Filling in for Paul this season during the All-Star’s extended absence, those same criticisms were gone. Rivers is averaging a career-high 12.2 PPG and 2.9 APG this season while playing a career-high 28.1 minutes a night. He’s not an All-Star, and he may never be, but he’s proven himself to be a credible NBA player worthy of big minutes on a good playoff team.
Slowly, surely, the criticism is quieting, and Rivers can feel the shift.
“Now I’m at a point where I feel like I have the possibility to be a (full-time) starter soon, and the levels can just keep going up,” he said. “A lot of that was just thick skin, patience, hard work and people that believed in me. Honestly, I think most of it was due to the failures I had. I think you have to have some type of setback in your life. You have to have at least one. All the great players have one. You use it, and then once you learn from it and get better from it, you won’t have to go through it again.”
More than anything, Rivers feels as though he has taken back control of his own destiny.
“When I was struggling, I wanted to blame everybody else,” Rivers continued. “I was like, ‘No, it’s his fault, it’s his fault.’ Eventually you just got to man up and be like, ‘you know it’s my f—— fault, ain’t nobody gonna help me out here. People like to see people fail, especially people who are making money. Ain’t nobody gonna feel bad for me, so I had to figure out a way to get out of that and learn from it, and I was able to do that.”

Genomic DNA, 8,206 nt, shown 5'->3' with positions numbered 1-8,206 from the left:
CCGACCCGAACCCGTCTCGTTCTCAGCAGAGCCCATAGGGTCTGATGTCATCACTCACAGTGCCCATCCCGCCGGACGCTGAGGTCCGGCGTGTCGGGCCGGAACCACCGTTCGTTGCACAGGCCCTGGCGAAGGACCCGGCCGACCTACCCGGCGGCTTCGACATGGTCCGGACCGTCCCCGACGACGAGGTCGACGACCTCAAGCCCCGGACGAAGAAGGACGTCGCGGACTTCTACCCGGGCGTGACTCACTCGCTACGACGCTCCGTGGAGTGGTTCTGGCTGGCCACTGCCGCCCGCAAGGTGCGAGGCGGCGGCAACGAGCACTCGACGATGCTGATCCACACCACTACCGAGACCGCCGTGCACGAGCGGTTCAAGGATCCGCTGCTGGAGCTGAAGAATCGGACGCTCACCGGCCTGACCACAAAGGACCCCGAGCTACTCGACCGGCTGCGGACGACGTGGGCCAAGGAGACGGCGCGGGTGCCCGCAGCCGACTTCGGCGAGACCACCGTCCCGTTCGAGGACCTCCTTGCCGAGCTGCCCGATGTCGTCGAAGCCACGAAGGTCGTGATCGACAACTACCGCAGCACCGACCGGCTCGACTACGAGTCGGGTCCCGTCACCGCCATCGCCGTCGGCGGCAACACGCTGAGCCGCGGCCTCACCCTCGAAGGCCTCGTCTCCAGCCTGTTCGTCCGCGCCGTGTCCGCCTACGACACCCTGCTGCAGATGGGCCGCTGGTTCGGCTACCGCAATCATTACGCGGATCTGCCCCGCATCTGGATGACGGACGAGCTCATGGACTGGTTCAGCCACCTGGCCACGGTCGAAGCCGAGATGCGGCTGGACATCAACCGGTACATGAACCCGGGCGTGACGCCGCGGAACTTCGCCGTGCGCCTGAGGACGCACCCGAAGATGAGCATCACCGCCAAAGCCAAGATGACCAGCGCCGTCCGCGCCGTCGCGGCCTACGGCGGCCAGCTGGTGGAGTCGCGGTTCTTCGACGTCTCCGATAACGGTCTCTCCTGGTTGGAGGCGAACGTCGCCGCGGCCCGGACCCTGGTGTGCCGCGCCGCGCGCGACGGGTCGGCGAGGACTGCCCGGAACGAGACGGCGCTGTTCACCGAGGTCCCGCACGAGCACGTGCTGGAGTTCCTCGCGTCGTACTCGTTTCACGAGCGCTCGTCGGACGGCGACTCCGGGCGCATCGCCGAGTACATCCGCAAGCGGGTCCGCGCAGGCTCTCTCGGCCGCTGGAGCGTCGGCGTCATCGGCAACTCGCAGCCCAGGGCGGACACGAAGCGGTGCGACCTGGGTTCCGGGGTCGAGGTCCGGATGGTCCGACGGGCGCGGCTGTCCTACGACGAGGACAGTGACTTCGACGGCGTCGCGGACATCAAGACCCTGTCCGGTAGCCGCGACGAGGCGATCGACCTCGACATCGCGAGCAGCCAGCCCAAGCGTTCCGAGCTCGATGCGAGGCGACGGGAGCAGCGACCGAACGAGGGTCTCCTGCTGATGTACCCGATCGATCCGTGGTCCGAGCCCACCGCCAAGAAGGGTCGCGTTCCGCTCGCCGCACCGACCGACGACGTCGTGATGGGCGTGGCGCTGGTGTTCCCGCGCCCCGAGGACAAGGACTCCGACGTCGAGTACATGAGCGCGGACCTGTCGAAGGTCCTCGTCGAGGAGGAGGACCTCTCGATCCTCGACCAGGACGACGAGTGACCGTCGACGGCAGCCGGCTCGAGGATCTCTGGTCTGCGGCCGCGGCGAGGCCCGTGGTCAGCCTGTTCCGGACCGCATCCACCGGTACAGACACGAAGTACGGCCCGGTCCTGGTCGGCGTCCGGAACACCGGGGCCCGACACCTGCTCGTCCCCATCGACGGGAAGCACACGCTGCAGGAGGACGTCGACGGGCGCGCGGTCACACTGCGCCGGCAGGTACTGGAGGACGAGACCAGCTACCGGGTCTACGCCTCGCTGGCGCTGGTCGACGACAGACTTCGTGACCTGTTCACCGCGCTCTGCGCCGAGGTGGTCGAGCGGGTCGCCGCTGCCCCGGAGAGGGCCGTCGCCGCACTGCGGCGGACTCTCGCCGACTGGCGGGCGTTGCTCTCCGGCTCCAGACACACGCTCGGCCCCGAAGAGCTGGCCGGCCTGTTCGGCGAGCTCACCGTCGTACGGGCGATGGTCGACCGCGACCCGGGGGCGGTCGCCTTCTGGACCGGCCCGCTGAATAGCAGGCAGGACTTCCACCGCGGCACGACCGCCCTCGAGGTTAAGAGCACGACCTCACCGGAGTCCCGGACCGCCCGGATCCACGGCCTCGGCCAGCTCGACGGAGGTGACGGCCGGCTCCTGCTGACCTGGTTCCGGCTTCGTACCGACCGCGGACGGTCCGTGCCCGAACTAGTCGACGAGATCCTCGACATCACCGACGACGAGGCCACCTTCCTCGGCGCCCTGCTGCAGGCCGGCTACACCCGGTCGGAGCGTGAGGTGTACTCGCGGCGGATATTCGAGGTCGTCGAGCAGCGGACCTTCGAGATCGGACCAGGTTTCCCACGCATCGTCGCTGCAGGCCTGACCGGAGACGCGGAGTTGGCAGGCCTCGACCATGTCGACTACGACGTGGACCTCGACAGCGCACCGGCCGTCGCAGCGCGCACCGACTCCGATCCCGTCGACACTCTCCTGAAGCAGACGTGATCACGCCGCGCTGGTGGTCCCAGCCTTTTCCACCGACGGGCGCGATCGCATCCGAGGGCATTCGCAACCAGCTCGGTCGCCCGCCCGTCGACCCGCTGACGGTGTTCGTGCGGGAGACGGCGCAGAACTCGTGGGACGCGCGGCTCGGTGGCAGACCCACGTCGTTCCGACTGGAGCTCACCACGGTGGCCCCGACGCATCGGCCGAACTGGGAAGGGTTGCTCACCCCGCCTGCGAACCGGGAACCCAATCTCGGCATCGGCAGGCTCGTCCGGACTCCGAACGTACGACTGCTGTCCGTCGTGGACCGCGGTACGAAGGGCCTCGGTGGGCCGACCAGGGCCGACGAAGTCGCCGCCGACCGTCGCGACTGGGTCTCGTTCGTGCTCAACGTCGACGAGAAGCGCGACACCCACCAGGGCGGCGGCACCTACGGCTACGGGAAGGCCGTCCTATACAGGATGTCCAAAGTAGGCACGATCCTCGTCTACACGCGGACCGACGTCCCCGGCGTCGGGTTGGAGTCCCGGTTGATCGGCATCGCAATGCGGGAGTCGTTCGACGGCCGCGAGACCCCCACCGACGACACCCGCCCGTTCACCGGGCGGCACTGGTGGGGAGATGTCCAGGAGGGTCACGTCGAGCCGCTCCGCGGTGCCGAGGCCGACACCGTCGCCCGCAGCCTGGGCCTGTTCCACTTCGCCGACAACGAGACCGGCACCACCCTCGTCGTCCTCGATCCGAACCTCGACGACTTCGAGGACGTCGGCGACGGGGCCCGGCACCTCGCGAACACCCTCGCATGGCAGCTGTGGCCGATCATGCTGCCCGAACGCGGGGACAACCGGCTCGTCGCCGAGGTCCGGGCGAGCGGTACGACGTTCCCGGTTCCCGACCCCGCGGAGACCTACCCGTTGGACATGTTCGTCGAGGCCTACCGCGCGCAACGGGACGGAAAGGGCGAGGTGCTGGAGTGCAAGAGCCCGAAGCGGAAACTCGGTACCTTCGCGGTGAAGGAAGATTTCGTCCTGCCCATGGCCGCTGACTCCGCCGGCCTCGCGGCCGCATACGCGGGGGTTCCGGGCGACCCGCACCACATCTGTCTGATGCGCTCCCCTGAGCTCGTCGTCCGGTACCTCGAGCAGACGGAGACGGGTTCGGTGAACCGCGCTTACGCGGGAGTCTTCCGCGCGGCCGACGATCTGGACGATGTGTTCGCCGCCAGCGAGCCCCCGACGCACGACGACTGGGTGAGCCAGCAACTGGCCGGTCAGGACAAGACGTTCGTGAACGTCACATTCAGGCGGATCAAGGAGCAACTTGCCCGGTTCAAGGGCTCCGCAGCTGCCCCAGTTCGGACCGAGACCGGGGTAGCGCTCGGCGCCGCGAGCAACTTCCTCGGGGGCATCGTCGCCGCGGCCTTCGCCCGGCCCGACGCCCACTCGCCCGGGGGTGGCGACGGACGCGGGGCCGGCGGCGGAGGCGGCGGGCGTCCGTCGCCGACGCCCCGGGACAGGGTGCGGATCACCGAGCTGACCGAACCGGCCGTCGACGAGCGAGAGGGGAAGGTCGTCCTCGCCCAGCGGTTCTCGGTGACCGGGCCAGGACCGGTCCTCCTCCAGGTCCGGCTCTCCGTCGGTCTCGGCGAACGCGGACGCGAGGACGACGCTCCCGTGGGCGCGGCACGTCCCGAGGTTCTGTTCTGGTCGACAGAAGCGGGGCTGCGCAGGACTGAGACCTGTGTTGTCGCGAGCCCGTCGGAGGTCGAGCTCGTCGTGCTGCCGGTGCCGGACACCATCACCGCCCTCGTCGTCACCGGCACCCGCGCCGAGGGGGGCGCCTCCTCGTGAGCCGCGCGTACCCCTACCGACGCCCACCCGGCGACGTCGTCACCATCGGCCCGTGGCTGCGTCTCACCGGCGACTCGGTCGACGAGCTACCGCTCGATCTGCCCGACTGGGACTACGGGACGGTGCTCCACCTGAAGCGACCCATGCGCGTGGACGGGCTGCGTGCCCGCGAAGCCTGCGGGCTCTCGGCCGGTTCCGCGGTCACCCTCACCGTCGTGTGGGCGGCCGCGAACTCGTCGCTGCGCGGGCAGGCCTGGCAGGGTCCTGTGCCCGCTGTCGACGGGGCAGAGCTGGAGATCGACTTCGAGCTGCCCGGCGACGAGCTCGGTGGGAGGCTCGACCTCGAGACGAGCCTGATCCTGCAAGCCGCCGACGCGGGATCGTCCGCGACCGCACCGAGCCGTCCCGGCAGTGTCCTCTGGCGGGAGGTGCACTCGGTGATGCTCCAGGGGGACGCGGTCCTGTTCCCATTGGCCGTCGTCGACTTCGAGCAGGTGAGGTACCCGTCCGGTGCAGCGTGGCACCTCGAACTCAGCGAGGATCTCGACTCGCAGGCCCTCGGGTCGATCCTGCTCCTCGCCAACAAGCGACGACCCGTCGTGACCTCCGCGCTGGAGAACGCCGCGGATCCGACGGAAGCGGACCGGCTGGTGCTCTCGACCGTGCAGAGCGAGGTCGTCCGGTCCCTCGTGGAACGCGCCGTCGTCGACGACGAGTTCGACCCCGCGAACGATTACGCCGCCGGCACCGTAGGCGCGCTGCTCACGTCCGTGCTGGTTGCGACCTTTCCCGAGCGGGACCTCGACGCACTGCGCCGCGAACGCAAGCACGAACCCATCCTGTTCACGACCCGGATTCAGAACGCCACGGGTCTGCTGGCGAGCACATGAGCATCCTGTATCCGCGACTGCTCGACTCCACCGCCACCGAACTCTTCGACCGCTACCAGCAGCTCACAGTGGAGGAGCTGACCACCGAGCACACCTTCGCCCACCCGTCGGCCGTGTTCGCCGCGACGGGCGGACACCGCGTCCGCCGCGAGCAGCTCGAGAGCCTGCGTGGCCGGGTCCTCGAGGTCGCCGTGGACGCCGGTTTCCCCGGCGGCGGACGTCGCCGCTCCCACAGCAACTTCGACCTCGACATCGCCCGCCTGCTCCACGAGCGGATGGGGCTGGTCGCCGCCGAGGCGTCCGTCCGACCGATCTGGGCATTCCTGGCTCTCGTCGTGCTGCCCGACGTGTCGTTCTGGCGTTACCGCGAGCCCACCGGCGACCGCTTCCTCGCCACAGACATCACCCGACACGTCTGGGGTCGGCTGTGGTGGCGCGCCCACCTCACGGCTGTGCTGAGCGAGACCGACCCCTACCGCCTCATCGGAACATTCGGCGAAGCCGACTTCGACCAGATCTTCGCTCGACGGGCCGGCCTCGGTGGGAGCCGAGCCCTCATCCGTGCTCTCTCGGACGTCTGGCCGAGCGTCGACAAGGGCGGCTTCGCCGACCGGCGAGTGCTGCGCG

There are lottery busts every year. In that 2012 batch, for example, Thomas Robinson has struggled to find a home in the league while Kendall Marshall is currently in the NBA D League. That could just have easily been Rivers, but he persevered through harsh criticism, worked his tail off to prove his doubters wrong, and now finds himself a much more serviceable member of the NBA community than many thought possible three or four seasons ago.
At the very least, no one’s calling him a “bust” anymore.